Sleepwalking to Segregation? challenges many of the myths about migration and ethnic groups in Britain. Here are some of the myths – and the real evidence – about issues that often come up in discussion about housing and communities, as considered in the book.
Myth 1: Britain is allowing uncontrolled immigration
The facts: The number of foreign born people living in Britain has increased: there are now twice as many people here who were born abroad, compared with the 1960s. BUT the growth is exactly in line with worldwide trends over the same period. Several developed countries – such as the USA, Canada and Germany – have higher proportions of migrants than Britain. The proportion here is exactly in line with the average for the whole of Europe. There is nothing exceptional about immigration to Britain.
Myth 2: Most migrants are asylum seekers
The facts: While asylum cases were about one quarter of immigration in 1999, the proportion has now fallen to less than seven per cent.
Myth 3: Immigrants are a burden on society
The facts: Immigrants are likely to be younger people and more likely to have a degree or a skilled trade than the average person in Britain. A new study by think tank IPPR has concluded that there is no evidence that migrant labour pushes down wages. More money is sent to Britain from abroad, by Brits working overseas, than is sent abroad by migrants working here. Immigrants pay more in taxes than they use in benefits and public services. Non-British nationals living here are less likely to claim benefits than British nationals.
Myth 4: Population growth is due to immigration
The facts: Migration is only one factor in population growth, and less significant than natural change due to people living longer and the birth rate increasing. Migration patterns also fluctuate more rapidly – it is not long ago that more people were leaving Britain than entering, and this could easily happen again.
Myth 5: Migration is causing a housing crisis
The facts: Net migration does add to the need for new housing but again it is only one factor. Other big factors are the massive increase in the numbers of people living alone (which have grown from 3m to 7m since 1971), the numbers of second homes and the higher space standards people now expect. Many ethnic minorities live at higher densities and use less space than the average white Briton.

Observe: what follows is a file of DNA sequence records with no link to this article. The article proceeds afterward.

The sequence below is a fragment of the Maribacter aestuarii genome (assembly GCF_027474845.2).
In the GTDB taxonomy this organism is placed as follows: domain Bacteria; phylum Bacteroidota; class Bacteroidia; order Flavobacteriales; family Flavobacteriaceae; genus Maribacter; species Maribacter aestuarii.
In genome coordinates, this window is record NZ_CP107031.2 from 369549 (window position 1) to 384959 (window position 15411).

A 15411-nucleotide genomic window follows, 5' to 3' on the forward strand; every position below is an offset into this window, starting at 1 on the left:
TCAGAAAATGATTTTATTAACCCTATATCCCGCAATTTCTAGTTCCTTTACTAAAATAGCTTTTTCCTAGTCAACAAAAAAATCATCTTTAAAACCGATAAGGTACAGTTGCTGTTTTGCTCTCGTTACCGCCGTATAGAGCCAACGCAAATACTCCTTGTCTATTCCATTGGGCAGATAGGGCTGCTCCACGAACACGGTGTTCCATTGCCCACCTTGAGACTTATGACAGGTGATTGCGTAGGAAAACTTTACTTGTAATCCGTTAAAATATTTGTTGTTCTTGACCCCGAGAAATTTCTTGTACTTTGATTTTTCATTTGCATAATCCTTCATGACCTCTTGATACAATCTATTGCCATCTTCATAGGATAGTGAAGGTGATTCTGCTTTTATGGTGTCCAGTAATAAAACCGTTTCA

Myth 6: Britain is overcrowded
The facts: Population density in the UK is 250 people per square kilometre, similar to Germany (230), less than Belgium and Holland (both nearly 400) and greater than Italy (192) or France (109).
Myth 7: Britain is becoming more segregated
The facts: The spread of ethnic minority groups is becoming more even, and less clustered, over time. The areas with fewest white residents are becoming more diverse over time, not less so. Only six local authorities contain any electoral ward that has more than 75 percent ethnic minority residents. Looking at the areas with the highest concentrations of ethnic minorities, more white people are moving into those areas than are moving out.
Myth 8: Ethnic minorities live in ghettoes
The facts: White people are more isolated than ethnic minorities: a Pakistani living in Britain on average lives in an area with 26 percent Pakistani residents, whereas white people live in areas that on average are 94 percent white. Only eight wards in Britain have a majority of a single minority ethnic group.
Myth 9: Some cities have become minority white
The facts: Some London boroughs like Brent and Newham already have a minority of white residents, but cities such as Birmingham and Leicester are unlikely to become minority white for many years. On current projections, this will happen in Leicester in 2019 and Birmingham in 2024. In Bradford, the next most likely to have a white minority, it is not projected to happen until 2031.
Myth 10: Cities are ‘gripped by fear’ of social unrest because of ethnic tensions
The facts: Alarmist headlines or statements by respected commentators often disregard evidence from opinion surveys. For example, the British Social Attitudes Survey has been conducted annually since 1983, and its results show growing tolerance towards ethnic minorities, especially among young people. Comparisons between Britain and other European countries about preferences for living in an area which are not racially diverse show that British people are no more likely to want this than people in other countries.
The title of the book Sleepwalking to Segregation? comes from a speech by Trevor Phillips, now head of the Equalities and Human Rights Commission, in 2005. His forecast of some parts of cities becoming ‘black holes into which no one goes without fear and trepidation’ has not come to pass. This book shows that there has never been any evidence that it was going to. Yes of course some people are concerned about levels of migration, but lets get the facts straight and then we might be able to distinguish between valid concerns and mere prejudice.
Original post: Housing, issue 32